Credit-Builder Loans: What They Are and When They Make Sense

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Figuring out how to build credit can be a mystery to those who don't understand how credit works. Thankfully, there are ways you can build credit even if you have a poor credit score. One way to work on building your score is to take out a credit-builder loan. If you haven't heard of a credit-builder loan, you aren't alone. Here's what they are and how they work.

How Do Credit-Builder Loans Work?

The term "credit-builder loan" refers to a few types of loans that help improve your credit score if you have a thin credit file or generally poor credit. The lender will report your loan payments to the credit bureaus, which should boost your credit as long as you make all of your payments on time.

In a traditional credit-builder loan, the creditor loans you money that is immediately put into a savings account. Because the money is locked away, this type of credit-builder loan is considered a secured loan and typically comes with a lower interest rate than an unsecured loan. Once you make all payments, the money in the savings account is released.

Another type of credit-builder loan is an unsecured credit-builder loan. These loans are often for small amounts, such as $500, but they usually come with higher interest rates due to their unsecured nature. You'll receive the loan proceeds upfront and will make payments just like with any other loan. In some cases, the lender may refund any interest you paid if you make all of your payments on time.

If you have savings that you can put up for collateral, you can take out a secured credit-builder loan. The main difference between a traditional credit-builder loan and a secured one is that you will receive the loan proceeds when you take out a secured credit-builder loan. In this case, you'll allow the loan to be secured by your savings account balance that you already had. The lender gives you the loan proceeds, and you make payments on the loan. Because the loan is secured, you'll usually receive a lower interest rate.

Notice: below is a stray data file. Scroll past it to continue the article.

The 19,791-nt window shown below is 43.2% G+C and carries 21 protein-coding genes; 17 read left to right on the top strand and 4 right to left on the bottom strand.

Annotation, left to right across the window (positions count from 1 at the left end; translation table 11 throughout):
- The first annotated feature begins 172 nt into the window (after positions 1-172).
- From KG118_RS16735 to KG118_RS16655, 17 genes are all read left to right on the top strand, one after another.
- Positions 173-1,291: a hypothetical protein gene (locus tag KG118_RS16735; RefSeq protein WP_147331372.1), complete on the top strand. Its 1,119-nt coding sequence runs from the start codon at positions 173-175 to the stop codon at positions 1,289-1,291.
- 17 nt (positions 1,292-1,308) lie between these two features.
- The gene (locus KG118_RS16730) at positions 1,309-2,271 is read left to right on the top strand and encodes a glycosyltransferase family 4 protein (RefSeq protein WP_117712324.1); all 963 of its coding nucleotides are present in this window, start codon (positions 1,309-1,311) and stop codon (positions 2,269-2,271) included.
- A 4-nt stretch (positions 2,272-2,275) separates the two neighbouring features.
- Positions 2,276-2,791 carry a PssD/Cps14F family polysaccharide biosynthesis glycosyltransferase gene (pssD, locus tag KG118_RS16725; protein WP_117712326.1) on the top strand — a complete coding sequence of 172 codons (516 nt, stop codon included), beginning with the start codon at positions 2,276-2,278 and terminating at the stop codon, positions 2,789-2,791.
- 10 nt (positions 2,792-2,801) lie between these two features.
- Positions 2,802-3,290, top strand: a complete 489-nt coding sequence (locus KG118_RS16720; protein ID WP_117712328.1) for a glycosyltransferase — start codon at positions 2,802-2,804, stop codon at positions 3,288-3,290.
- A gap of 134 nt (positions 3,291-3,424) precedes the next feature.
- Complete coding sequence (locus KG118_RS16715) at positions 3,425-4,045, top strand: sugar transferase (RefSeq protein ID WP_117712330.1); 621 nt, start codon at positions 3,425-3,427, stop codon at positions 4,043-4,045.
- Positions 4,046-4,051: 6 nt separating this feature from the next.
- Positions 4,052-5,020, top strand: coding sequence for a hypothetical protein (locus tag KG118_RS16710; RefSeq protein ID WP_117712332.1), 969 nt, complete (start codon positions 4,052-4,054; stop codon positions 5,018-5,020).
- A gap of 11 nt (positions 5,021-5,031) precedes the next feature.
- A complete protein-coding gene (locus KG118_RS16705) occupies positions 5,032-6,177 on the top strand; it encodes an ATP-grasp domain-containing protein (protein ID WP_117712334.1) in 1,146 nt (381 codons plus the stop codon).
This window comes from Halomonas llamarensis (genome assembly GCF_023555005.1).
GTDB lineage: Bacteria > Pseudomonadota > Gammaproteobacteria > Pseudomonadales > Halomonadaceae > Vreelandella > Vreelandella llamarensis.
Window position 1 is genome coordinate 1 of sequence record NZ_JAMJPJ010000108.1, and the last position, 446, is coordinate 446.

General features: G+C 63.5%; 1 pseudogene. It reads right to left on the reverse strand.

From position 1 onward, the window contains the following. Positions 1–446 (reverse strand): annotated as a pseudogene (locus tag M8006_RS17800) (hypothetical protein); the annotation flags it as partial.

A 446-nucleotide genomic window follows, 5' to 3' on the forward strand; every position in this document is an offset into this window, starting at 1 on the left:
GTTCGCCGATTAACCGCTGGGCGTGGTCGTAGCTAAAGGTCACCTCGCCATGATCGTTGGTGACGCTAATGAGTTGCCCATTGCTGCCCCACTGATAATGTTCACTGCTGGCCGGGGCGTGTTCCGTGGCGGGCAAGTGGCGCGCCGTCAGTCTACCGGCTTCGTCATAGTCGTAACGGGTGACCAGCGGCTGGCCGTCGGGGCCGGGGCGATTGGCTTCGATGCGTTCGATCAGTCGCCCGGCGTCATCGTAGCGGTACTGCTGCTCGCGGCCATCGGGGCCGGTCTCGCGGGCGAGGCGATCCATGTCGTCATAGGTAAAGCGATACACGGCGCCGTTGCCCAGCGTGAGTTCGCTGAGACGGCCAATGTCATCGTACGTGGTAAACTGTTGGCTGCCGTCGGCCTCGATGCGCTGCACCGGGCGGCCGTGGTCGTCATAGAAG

Is Getting a Credit-Builder Loan a Good Idea?

Getting a credit-builder loan can be a good idea if you have no credit score or poor credit. As long as you make all of your payments on time, a credit-builder loan should help you obtain a score or improve your credit, which should make getting future loans easier. Traditional credit-builder loans even help you save money, thanks to the way they work.

However, credit-builder loans aren't all good. Because you have no credit at all or a poor credit score, you may have to pay application fees, administrative fees and interest that may not be refunded even if you make all of your payments on time. You're essentially paying interest only with the hope of a better credit score after making loan payments. In the unfortunate event you do have to make a late payment, it will likely be reported to the credit bureaus and could damage your credit score.

If you're in a position where you're ready to build your credit and can access enough money for a security deposit, you may want to consider a secured credit card as an alternative. With a secured credit card, you'll put down a deposit and have access to a credit line that you can use to build your credit. If you pay off your balance in full each month before the grace period, you won't have to pay interest, either.

Where Can You Get a Credit-Builder Loan?

Finding a credit-builder loan can be a bit tougher than traditional types of loans because not all banks and credit unions offer them. However, you should still check with your local credit union or bank as well as their competitors to determine your options. Similarly, some online lenders may also offer credit-builder loans. After you research your options, compare the best offers to find which credit-builder loan works best for your particular situation. To get you started, here are a couple of credit-builder loan options you may want to consider.

Self Lender offers credit-builder loans in all 50 states. When you take out a loan, Self Lender puts the proceeds into a 12- to 24-month interest-bearing certificate of deposit (CD). Once you've paid off the loan, you'll get the money from the CD. Self Lender charges an account activation fee of $9 to $15 and offers monthly payments of $25 to $150, depending on how much you money you want to receive at the end of the loan. These monthly payments include interest.

  • The $25 monthly option requires 24 monthly payments and will give you $525 plus interest earned on the CD at the end of the loan.
  • The $48 monthly option requires 12 monthly payments and will give you $545 plus interest earned on the CD at the end of the loan.
  • The $89 monthly option requires 12 monthly payments and will give you $1,000 plus interest earned on the CD at the end of the loan.
  • The $150 monthly option requires 12 monthly payments and will give you $1,700 plus interest earned on the CD at the end of the loan.

1st Financial Federal Credit Union is a Missouri-based credit union that offers traditional credit-builder loans to its members. When the loan is paid off in full, you'll get access to the funds, and if you've made all of your payments on time, then you'll be refunded half of the interest you paid. Loans are offered for a 12-month term with loan amounts between $500 and $1,000 and a 12% interest rate.

Madison is a former Research Analyst at ValuePenguin who focused on student loans and personal loans. She graduated from the University of Rochester with a B.A. in Financial Economics with a double minor in Business and Psychology.